These are just a few of the most salient relative price changes that have altered a "core PCE-centric" view of inflation over the prior expansion, but there have been many more. Thankfully—and in large part due to great work throughout the Fed system to understand and measure inflation—we have a variety of alternative inflation measures designed to limit the influence of these large, idiosyncratic price changes. A few of the better-known ones are the Cleveland Fed's median and 16 percent trimmed-mean CPI and the Dallas Fed's trimmed-mean PCE measure. These measures remove the influence of sharp component price swings on a monthly basis and, as a result, tend to have a lower variance than the usual "core" measures, leading to superior forecasting performance over most time horizons and in a variety of inflation forecasting models.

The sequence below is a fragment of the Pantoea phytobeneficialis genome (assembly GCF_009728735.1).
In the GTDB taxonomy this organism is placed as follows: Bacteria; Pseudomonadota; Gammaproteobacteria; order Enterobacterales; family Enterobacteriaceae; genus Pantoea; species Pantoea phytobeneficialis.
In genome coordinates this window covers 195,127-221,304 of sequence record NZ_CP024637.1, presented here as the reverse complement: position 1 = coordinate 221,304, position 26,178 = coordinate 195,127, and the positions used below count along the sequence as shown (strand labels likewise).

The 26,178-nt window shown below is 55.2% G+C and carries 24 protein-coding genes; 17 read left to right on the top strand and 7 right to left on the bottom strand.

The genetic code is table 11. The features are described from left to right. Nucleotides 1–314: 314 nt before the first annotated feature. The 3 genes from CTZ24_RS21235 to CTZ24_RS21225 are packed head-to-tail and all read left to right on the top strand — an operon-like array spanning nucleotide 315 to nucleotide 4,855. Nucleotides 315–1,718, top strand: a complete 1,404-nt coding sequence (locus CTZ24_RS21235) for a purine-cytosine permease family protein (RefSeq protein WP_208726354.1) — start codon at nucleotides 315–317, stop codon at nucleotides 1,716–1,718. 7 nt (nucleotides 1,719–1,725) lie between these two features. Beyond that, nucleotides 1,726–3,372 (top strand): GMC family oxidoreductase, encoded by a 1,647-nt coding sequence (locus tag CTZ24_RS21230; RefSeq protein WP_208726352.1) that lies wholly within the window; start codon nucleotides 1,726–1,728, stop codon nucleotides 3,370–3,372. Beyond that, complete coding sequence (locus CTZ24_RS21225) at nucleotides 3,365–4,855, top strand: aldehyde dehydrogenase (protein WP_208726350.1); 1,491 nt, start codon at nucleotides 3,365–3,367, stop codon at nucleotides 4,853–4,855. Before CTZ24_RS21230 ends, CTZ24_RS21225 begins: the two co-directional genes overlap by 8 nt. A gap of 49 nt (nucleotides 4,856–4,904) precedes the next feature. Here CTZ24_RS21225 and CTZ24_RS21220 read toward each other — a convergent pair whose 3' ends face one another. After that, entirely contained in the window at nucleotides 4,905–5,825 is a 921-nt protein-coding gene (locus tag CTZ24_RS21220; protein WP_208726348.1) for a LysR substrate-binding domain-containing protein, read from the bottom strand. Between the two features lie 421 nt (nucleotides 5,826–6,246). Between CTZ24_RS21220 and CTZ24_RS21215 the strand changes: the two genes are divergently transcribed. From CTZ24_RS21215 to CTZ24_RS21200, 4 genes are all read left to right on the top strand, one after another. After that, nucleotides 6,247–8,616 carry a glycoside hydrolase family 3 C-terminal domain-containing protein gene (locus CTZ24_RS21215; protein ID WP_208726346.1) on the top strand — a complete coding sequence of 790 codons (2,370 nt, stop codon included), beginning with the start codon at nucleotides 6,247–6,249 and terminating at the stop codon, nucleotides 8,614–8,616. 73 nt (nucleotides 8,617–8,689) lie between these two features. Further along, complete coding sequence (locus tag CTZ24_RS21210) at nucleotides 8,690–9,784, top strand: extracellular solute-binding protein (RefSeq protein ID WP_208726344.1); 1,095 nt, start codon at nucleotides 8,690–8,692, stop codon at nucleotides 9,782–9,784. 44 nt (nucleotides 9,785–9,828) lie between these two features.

Another set of inflation indicators reweights, or classifies, detailed components in the consumers' market basket into different groups based on characteristics that a monetary authority (such as the Federal Reserve) should be interested in. First, let's consider indicators such as the San Francisco Fed's Cyclical Core PCE Inflation index and Stock and Watson's Cyclically Sensitive Inflation Index. These measures either exclude or deemphasize the weight of prices that do not move in tandem with the business cycle. The argument goes that certain components of the consumer's market basket (such as health care and education prices) follow strong, idiosyncratic trends, and therefore price changes among these components are more likely to reflect relative price changes rather than the influence of monetary policy working through the pricing mechanism.